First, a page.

I’ve done it. I’ve uncovered a hidden gem of literary genius heretofore BURIED in obscurity . . . and its name is No Country for Old Men.
|I thought the invitation said 8 sharp?|
OK, so yeah. Maybe I'm a little late to this party, but I was never drawn to Cormac McCarthy's whole vibe, and the movie adaptation came out the same year as There Will Be Blood, which interested me not in the slightest. And I kept getting them confused. Fast-forward . . . oh, I don’t know, 6 years? to me puttering around the paperback shelves at the library. And, lo! Here’s the book version of that one movie people speak of so highly and that also stars Tommy Lee Jones, whom you would have to be a monster not to adore in every way.
Also, I had somehow made it up to that point in history without learning anything about the story, and you just don’t continue to tempt fate like that.
Well, this book is THE BEST.
It’s a modern Western set in a sleepy Texas town, right near the Mexican border. And there’s a dear, sweet old sheriff who isn’t much used to trouble in his part of the world. And he gets these short first-person monologues between every chapter to tell us all about himself and make us worry for his safety as the action escalates. And also to be adorably in love with his wife.
Me I was always lucky. My whole life. I wouldn’t be here otherwise. Scrapes I been in. But the day I seen her come out of Kerr’s Mercantile and cross the street and she passed me and I tipped my hat to her and got just almost a smile back, that was the luckiest. (p. 91)
|Just stay there 'cause I'm gonna hug you.|
As for the action, a young man named Llewelyn Moss stumbles upon the bloody aftermath of a desert drug exchange gone awry, and he makes off with a case full of money that he finds in the possession of a dead man. This is a very stupid thing to do, and he knows it. He sends his 19-year-old wife out of town and, he hopes, out of harm’s way and sets off on the run, trying to shake the criminal parties who would now very much like to make him dead and relieve him of that money. One of those parties is Anton Chigurh, a sociopathic hit man who cannot be reasoned, bargained, or pleaded with.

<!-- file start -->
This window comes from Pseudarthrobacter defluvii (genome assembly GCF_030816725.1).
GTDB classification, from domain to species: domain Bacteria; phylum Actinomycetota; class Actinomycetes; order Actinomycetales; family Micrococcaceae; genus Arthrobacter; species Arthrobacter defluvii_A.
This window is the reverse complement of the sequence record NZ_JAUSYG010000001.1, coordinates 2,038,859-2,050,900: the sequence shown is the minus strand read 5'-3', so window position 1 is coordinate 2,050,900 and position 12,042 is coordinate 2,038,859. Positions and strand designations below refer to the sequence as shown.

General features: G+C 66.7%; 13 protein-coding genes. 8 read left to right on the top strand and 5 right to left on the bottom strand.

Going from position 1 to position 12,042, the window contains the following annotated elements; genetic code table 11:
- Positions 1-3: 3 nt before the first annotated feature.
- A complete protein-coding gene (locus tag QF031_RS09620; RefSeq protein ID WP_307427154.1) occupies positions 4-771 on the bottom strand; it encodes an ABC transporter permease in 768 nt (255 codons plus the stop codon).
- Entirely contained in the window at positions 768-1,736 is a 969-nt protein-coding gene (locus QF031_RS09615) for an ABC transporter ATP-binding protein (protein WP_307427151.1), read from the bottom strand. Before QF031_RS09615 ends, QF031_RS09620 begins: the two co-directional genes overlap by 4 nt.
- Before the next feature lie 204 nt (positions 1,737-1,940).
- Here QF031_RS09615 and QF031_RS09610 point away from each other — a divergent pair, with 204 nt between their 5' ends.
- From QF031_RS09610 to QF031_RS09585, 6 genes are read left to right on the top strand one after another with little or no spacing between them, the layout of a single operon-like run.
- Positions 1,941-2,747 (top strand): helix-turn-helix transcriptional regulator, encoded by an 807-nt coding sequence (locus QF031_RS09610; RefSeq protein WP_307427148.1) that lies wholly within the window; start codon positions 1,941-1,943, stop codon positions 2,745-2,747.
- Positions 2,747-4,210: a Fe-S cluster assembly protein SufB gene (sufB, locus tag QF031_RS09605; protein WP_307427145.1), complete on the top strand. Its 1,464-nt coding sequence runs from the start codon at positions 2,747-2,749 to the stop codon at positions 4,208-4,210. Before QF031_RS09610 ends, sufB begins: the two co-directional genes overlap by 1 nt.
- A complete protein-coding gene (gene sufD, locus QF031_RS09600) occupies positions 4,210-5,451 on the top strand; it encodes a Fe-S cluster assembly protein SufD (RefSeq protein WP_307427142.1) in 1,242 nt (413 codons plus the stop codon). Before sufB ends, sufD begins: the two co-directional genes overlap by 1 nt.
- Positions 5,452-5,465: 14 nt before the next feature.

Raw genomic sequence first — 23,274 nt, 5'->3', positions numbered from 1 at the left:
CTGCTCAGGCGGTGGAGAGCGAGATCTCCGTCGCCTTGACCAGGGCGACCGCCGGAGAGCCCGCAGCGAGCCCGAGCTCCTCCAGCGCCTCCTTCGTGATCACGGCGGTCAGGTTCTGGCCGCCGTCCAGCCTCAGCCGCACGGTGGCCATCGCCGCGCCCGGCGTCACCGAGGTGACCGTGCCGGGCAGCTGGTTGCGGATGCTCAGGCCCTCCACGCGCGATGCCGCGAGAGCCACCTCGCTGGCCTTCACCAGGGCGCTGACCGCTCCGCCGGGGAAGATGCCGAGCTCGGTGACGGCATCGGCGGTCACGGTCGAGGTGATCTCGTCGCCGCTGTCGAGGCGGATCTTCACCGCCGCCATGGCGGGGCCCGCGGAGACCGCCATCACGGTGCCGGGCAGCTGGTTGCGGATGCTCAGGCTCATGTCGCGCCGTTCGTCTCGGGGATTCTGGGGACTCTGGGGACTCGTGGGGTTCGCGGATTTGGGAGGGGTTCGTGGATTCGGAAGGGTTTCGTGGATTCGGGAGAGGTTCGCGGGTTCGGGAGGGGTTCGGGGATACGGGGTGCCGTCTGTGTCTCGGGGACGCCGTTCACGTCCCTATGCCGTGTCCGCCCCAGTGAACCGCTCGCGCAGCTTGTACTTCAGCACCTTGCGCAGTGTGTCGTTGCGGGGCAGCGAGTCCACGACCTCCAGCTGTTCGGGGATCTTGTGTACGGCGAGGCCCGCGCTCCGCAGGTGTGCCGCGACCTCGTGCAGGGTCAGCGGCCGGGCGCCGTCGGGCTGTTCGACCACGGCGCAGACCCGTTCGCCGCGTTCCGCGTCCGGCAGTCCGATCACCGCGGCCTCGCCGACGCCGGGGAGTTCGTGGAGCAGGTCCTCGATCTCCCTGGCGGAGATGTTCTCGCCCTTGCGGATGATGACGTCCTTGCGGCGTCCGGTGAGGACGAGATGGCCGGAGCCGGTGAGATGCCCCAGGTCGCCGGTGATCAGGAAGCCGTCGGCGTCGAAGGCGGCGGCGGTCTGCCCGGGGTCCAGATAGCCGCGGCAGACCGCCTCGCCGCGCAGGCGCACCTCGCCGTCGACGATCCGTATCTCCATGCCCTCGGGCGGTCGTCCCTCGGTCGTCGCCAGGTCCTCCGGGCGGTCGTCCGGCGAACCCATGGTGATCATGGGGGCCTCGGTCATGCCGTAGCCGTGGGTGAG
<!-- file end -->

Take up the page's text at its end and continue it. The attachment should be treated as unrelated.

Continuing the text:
The character development is impeccable. There are a handful of main personalities, of course, but the ancillary characters are no less fleshed out or believable. What struck me most was that in this sparely written, macho-manly-masculine modern Western, there is not one but TWO strong female characters.
Sheriff Bell’s wife, Loretta, doesn’t get much time on the page in real time, but her husband makes sure that we know who she is and how much credit he gives her for . . . well, everything.
I don’t believe you could do this job without a wife. A pretty unusual wife at that. Cook and jailer and I don’t know what all. Them boys don’t know how good they’ve got it. Well, maybe they do. I never worried about her bein safe. (p. 159)
And Moss’s wife, Carla Jean, although young, doesn’t fall to pieces when the Sheriff sits her down at a coffee shop to explain just how MUCH danger her husband is in.
I’ll tell you something, Sheriff. Nineteen is old enough to know that if you have got somethin that means the world to you it’s all that more likely it’ll get took away. (p. 134)
I know a lot of people complain about the ending to the movie, which I can tell you, without spoiling anything, is extremely faithful to the book. When I got to the end of the book, I flipped back and forth through the last five pages trying to make sure I didn’t miss something. And I wrote, “That ending. I don’t get it.”
But now that I’ve also seen the movie and had some time to let it simmer, I’m in love with the ending. It’s the only ending it ever could have had. And I got into an honest-to-goodness argument with my husband on this subject last night, culminating in me yelling, “I GUESS YOU JUST DON’T APPRECIATE NUANCE.”
Even if you’ve seen the movie, in which the Coen brothers proved to be responsible stewards of the source material, you should still read the book. Because a couple of awesome things were left out. Like the depth of the female characters . . . and this bit of dialogue:
This whole thing is just hell in spectacles, aint it Sheriff. (p. 79)